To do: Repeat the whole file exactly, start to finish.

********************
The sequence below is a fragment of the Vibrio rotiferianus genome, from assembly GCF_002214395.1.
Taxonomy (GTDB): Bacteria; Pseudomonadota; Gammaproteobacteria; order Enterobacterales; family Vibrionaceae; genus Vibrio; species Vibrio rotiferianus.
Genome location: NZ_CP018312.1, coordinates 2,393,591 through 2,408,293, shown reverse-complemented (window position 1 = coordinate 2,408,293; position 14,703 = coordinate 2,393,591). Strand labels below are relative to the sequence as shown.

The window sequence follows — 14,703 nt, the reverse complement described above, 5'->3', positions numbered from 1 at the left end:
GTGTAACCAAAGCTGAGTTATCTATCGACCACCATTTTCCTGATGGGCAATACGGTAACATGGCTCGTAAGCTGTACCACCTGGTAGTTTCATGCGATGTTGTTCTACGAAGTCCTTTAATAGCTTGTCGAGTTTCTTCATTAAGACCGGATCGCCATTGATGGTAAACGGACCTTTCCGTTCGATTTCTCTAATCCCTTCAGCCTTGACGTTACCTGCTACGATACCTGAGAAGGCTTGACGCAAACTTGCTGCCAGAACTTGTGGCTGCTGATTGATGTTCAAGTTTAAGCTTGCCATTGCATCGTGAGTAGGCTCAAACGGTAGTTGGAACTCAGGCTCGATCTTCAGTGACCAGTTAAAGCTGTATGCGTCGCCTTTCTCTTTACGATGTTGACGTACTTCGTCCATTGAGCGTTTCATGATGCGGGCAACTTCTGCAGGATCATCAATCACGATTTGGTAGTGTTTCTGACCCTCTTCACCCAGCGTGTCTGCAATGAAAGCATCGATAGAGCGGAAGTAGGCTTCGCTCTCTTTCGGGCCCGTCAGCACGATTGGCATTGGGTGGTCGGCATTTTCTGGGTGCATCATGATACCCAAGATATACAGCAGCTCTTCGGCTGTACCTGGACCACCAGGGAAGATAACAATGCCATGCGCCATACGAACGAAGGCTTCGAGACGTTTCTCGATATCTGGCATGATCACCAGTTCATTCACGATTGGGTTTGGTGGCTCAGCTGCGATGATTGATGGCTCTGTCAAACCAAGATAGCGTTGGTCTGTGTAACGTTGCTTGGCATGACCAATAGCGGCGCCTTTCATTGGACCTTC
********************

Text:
The sequence below is a fragment of the Vibrio rotiferianus genome, from assembly GCF_002214395.1.
Taxonomy (GTDB): Bacteria; Pseudomonadota; Gammaproteobacteria; order Enterobacterales; family Vibrionaceae; genus Vibrio; species Vibrio rotiferianus.
Genome location: NZ_CP018312.1, coordinates 2,393,591 through 2,408,293, shown reverse-complemented (window position 1 = coordinate 2,408,293; position 14,703 = coordinate 2,393,591). Strand labels below are relative to the sequence as shown.

The window sequence follows — 14,703 nt, the reverse complement described above, 5'->3', positions numbered from 1 at the left end:
GTGTAACCAAAGCTGAGTTATCTATCGACCACCATTTTCCTGATGGGCAATACGGTAACATGGCTCGTAAGCTGTACCACCTGGTAGTTTCATGCGATGTTGTTCTACGAAGTCCTTTAATAGCTTGTCGAGTTTCTTCATTAAGACCGGATCGCCATTGATGGTAAACGGACCTTTCCGTTCGATTTCTCTAATCCCTTCAGCCTTGACGTTACCTGCTACGATACCTGAGAAGGCTTGACGCAAACTTGCTGCCAGAACTTGTGGCTGCTGATTGATGTTCAAGTTTAAGCTTGCCATTGCATCGTGAGTAGGCTCAAACGGTAGTTGGAACTCAGGCTCGATCTTCAGTGACCAGTTAAAGCTGTATGCGTCGCCTTTCTCTTTACGATGTTGACGTACTTCGTCCATTGAGCGTTTCATGATGCGGGCAACTTCTGCAGGATCATCAATCACGATTTGGTAGTGTTTCTGACCCTCTTCACCCAGCGTGTCTGCAATGAAAGCATCGATAGAGCGGAAGTAGGCTTCGCTCTCTTTCGGGCCCGTCAGCACGATTGGCATTGGGTGGTCGGCATTTTCTGGGTGCATCATGATACCCAAGATATACAGCAGCTCTTCGGCTGTACCTGGACCACCAGGGAAGATAACAATGCCATGCGCCATACGAACGAAGGCTTCGAGACGTTTCTCGATATCTGGCATGATCACCAGTTCATTCACGATTGGGTTTGGTGGCTCAGCTGCGATGATTGATGGCTCTGTCAAACCAAGATAGCGTTGGTCTGTGTAACGTTGCTTGGCATGACCAATAGCGGCGCCTTTCATTGGACCTTC